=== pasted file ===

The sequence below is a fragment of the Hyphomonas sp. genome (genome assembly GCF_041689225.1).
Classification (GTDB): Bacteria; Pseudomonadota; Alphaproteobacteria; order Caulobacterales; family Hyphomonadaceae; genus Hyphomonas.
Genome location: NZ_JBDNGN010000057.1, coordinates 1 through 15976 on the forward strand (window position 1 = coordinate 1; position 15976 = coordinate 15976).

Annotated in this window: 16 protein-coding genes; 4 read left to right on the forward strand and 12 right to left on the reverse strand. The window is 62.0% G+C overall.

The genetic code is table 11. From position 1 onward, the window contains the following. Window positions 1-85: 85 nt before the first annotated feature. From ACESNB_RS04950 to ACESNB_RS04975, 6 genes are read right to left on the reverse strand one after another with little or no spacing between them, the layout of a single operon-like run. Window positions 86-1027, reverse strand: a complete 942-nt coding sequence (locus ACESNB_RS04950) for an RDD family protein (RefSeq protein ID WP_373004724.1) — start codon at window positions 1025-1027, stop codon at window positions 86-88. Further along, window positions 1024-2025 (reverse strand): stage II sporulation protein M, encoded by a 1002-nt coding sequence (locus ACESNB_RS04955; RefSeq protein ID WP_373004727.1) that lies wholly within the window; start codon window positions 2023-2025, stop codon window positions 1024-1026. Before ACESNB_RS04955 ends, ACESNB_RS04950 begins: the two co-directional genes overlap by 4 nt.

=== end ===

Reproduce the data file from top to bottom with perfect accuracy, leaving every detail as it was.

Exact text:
The sequence below is a fragment of the Hyphomonas sp. genome (genome assembly GCF_041689225.1).
Classification (GTDB): Bacteria; Pseudomonadota; Alphaproteobacteria; order Caulobacterales; family Hyphomonadaceae; genus Hyphomonas.
Genome location: NZ_JBDNGN010000057.1, coordinates 1 through 15976 on the forward strand (window position 1 = coordinate 1; position 15976 = coordinate 15976).

Annotated in this window: 16 protein-coding genes; 4 read left to right on the forward strand and 12 right to left on the reverse strand. The window is 62.0% G+C overall.

The genetic code is table 11. From position 1 onward, the window contains the following. Window positions 1-85: 85 nt before the first annotated feature. From ACESNB_RS04950 to ACESNB_RS04975, 6 genes are read right to left on the reverse strand one after another with little or no spacing between them, the layout of a single operon-like run. Window positions 86-1027, reverse strand: a complete 942-nt coding sequence (locus ACESNB_RS04950) for an RDD family protein (RefSeq protein ID WP_373004724.1) — start codon at window positions 1025-1027, stop codon at window positions 86-88. Further along, window positions 1024-2025 (reverse strand): stage II sporulation protein M, encoded by a 1002-nt coding sequence (locus ACESNB_RS04955; RefSeq protein ID WP_373004727.1) that lies wholly within the window; start codon window positions 2023-2025, stop codon window positions 1024-1026. Before ACESNB_RS04955 ends, ACESNB_RS04950 begins: the two co-directional genes overlap by 4 nt.